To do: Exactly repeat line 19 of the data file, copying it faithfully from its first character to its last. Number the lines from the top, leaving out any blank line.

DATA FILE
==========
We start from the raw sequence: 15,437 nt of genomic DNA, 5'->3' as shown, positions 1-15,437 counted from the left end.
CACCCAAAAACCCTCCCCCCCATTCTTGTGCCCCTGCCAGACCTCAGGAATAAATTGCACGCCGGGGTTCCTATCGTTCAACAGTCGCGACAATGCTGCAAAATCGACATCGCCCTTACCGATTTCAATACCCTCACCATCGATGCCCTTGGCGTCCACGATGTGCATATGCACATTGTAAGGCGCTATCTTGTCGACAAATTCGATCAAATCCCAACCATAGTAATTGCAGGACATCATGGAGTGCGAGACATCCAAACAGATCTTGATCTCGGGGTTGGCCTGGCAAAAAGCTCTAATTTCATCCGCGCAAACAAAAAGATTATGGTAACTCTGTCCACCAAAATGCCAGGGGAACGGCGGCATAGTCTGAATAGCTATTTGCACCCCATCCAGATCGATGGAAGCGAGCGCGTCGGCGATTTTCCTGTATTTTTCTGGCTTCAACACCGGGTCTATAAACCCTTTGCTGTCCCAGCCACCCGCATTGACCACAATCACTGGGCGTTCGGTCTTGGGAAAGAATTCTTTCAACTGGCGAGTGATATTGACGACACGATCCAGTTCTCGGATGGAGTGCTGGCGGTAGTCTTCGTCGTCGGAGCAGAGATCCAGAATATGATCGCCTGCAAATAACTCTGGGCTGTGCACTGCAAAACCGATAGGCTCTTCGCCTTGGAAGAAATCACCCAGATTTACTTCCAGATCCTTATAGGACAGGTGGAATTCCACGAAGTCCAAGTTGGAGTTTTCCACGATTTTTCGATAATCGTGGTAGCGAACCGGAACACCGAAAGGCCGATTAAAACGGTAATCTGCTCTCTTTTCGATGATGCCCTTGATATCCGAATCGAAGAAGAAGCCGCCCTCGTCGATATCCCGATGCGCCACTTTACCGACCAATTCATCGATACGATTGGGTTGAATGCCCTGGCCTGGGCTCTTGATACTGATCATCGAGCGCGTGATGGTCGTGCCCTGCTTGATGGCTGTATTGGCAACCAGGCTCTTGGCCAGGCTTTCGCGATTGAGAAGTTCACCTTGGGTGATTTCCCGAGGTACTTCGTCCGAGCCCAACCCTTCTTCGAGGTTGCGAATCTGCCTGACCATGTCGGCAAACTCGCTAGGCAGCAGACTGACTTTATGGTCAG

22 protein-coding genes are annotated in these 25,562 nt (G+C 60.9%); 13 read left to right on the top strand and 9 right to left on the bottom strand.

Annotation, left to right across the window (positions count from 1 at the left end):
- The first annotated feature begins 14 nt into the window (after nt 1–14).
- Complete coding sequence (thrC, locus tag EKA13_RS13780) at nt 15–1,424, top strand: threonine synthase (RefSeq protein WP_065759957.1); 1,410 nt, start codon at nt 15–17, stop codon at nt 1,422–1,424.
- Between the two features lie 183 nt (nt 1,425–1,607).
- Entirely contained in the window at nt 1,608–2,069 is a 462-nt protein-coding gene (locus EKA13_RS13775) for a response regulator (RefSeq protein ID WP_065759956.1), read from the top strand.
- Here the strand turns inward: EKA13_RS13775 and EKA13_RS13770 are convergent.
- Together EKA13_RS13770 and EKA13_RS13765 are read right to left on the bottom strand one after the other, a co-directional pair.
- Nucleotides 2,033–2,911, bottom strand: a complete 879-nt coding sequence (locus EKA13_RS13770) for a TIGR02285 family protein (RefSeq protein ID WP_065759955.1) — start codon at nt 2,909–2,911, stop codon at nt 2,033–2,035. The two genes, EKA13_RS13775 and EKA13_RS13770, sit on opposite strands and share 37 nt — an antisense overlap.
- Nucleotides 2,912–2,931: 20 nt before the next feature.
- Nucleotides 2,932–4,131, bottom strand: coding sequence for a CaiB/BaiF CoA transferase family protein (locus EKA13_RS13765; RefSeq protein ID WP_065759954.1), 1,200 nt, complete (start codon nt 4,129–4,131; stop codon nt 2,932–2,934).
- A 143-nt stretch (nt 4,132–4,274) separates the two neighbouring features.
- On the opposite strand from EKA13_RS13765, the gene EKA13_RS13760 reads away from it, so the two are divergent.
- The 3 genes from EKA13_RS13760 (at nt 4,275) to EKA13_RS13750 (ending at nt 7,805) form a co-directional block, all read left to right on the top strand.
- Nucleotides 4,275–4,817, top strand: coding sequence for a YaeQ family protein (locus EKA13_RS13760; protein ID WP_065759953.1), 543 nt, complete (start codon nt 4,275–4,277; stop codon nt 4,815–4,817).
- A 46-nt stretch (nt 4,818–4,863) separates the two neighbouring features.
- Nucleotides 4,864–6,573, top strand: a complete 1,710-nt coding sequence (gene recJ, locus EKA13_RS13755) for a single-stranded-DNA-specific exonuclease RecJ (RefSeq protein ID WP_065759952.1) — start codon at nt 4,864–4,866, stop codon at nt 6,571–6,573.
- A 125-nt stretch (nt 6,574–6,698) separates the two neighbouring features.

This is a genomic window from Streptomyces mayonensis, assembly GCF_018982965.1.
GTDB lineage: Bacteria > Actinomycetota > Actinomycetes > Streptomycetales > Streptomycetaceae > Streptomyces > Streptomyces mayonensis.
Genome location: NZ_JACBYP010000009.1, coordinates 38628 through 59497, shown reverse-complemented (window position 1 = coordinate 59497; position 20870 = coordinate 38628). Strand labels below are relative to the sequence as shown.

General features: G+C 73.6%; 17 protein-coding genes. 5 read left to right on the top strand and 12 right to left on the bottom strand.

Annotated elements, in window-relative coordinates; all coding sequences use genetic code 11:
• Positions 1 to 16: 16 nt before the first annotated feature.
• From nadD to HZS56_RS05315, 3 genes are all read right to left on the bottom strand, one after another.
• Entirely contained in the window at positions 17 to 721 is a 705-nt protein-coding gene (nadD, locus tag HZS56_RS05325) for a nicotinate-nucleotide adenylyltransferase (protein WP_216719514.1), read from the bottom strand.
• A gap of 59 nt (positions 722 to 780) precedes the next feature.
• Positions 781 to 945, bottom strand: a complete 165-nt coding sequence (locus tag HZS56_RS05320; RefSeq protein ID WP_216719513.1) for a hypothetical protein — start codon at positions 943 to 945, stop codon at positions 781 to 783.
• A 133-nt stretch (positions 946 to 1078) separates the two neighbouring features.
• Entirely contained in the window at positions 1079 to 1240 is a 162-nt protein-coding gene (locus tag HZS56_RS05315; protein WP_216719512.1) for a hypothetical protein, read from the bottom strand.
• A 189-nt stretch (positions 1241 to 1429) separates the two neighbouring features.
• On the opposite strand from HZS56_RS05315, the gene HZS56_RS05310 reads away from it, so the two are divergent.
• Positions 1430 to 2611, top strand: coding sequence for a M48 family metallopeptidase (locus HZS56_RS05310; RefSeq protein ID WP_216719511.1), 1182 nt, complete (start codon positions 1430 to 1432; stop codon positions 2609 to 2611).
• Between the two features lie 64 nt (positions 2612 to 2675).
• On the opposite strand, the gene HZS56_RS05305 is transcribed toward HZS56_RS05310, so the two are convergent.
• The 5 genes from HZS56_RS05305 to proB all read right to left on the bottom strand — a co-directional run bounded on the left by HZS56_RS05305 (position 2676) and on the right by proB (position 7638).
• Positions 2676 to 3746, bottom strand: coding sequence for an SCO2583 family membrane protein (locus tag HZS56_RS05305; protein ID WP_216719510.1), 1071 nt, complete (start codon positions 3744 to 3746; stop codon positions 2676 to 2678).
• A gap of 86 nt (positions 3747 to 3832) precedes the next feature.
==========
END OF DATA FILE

- Nucleotides 4,864–6,573, top strand: a complete 1,710-nt coding sequence (gene recJ, locus EKA13_RS13755) for a single-stranded-DNA-specific exonuclease RecJ (RefSeq protein ID WP_065759952.1) — start codon at nt 4,864–4,866, stop codon at nt 6,571–6,573.